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15 October 2014
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I was a 18 year old sapper with 246 Field company; Royal Engineers.

by youngsapper

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03 June 2005

The grave of Major Barber in a cemetry in or near a place called Hermanville, France.

I was a 18 year old sapper with 246 Field company; Royal Engineers, part of 3rd British Division. I left Portsmouth overnight aboard the Glen Erne. Whilst still dark we transferred to landing craft where I was among some 30 members of the East Yorks Regiment. There were to be two sappers to deal with any mines etc that were found on the beach and beyond . The other sapper reported sick days prior to D-Day so I was alone despite being the youngest in the company.
We landed on Sword beach at approx 7.30 and a major Barber, originally in the Northamptonshire Regiment, said “Well done engineer” when he saw that I was still with them as we cleared the beach to move inland. Sometime later I was lying next to him and his batman when he told him to wait there whilst he went to see what was happening. Seconds later I heard a shell or mortar coming . It landed between the two and both were killed instantly.
Later in the day I accompanied my platoon Lt as I could not assist the East Yorks further and found myself with other members of the company who had been with other infrantry earlier , very near to the Pegasus Bridge . Later still We were at a fortified position that we knew by the code name”Hillman” To-gether with another I was told to see what mines were on the perimiter and surprising found that they were of British make .I had to ask how to disarm them as I’d never been taught anything regarding other than German devices.
On D+5 a sergeant Hamill arrived in France with the transport .After a few beers in Scotland he had told me that neither he nor I would survive the battle but I was naive enough to believe when told that we would return to England after 30 days.I said to him that the odds were better for survival after each day passed but he was convinced that we would not survive.30 days came and went and on D31 we watched the beginning of the heavy raid on Caen.Later the air was filled with brick dust and nothing further could be seen.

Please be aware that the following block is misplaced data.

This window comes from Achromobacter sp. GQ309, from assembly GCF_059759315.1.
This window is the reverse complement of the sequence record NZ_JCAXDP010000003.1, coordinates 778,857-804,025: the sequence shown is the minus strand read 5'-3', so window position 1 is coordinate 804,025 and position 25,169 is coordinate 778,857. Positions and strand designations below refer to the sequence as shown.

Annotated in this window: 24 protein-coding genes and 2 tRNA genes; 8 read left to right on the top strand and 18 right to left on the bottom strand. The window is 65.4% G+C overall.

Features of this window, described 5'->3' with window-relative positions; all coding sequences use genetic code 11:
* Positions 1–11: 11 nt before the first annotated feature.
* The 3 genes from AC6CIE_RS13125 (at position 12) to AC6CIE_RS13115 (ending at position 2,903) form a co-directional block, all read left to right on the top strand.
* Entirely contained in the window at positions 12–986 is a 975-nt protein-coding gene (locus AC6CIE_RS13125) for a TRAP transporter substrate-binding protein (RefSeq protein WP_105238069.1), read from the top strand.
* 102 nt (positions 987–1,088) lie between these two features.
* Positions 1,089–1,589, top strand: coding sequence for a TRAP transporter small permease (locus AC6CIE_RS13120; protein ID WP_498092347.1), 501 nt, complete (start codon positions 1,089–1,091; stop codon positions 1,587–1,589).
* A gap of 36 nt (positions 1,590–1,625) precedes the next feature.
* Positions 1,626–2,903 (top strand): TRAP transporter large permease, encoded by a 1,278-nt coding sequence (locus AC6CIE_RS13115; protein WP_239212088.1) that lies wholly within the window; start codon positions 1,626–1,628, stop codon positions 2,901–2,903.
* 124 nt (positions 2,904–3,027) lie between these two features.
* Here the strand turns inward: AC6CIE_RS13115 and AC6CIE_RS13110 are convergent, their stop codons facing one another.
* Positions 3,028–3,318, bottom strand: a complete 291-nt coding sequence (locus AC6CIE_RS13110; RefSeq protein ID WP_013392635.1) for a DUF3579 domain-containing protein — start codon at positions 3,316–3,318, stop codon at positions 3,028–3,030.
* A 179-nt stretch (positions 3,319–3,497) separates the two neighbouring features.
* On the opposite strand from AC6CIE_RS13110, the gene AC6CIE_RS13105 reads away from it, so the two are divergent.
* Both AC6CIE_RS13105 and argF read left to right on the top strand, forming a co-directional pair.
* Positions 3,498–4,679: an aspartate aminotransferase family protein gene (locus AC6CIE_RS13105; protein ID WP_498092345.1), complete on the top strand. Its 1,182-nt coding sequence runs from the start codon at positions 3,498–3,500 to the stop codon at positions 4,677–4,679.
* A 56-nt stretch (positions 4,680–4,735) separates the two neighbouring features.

Next morning we started early to move to-wards Caen and I was in Corporal (Ginger) Ford’s squad. We had’nt gone far when 8 of us were wounded. I, with a sapper Cope , was told to get the wound dressed and Ginger would come for us when we were needed. Instead of going to the nearest aid post as it was well within shelling range we returned to company HQ where we ate a second breakfast before being taken to to a house where there was another aid post. At first ,the doctor,who was still in pyjamas refused to deal with us as we’d not been to the post nearer the fighting but was prevailed on to do so by the sergeant who’d taken us to him. From there we went to a casualty clearing centre which wasn’t very pleasant. Maybe the politicians should visit one and they might not be so keen on wars. Surprisingly I was recommended for high priority air evacuation. I was taken to an air strip somewhere only to find that there was no flying due to bad weather. From there I was taken to what seemed to be a nursery school as there was a frieze of teddybears round the walls. Almost immediately I was told that I was next for whatever was to happen. A bandage was put over my eyes so as not to see what was going on and I became more worried when I heard that the previous person had had his leg removed. Despite reassurances that mine was not to go, I was surprised to find it still there and encased in a large plaster. I was then taken on a tank landing craft which sailed for Portsmouth as soon as the incoming tide allowed.
I was there for a day or two and then left overnight on an ambulance train to Newcastle and beyond the range of the V1s. After some time I was moved to Hexham where I was for some months and then to Catterick, Scarborough and eventually to Wadhurst.
I returned to the company six days before the Rhine crossing but Cpl Ford as not keen on my rejoining his squad as he’d lost so many men and considered himself to be bad luck to his men. I joined sgt Hamills men instead and was convinced by then that he would survive the war as it was moving to-ward the end. Just prior to VE day we were employed on battlefield clearance on Bremen airport and we poured petrol on ammunition to burn it rather than explode it. One morning the flames blew back as I threw in the match And momentry I was engulfed it flames and I lost my eye-brows. By late afternoon my hand was badly blistered and I was later in hospital after reporting sick. VE day came whilst I was still there but sergeant Hamill and all the remainder of his squad were killed in an accidental explosion!!
We were later to go to invade Japan but the atom bombs intervened so I finished my service between Egypt and what was then Palestine, being demobbed in 1947.
In May/ June 2004 I visited Normandy with my late wife’s brother. He found a war cemetry in or near a place called Hermanville, I think and there we found the grave of major Barber.

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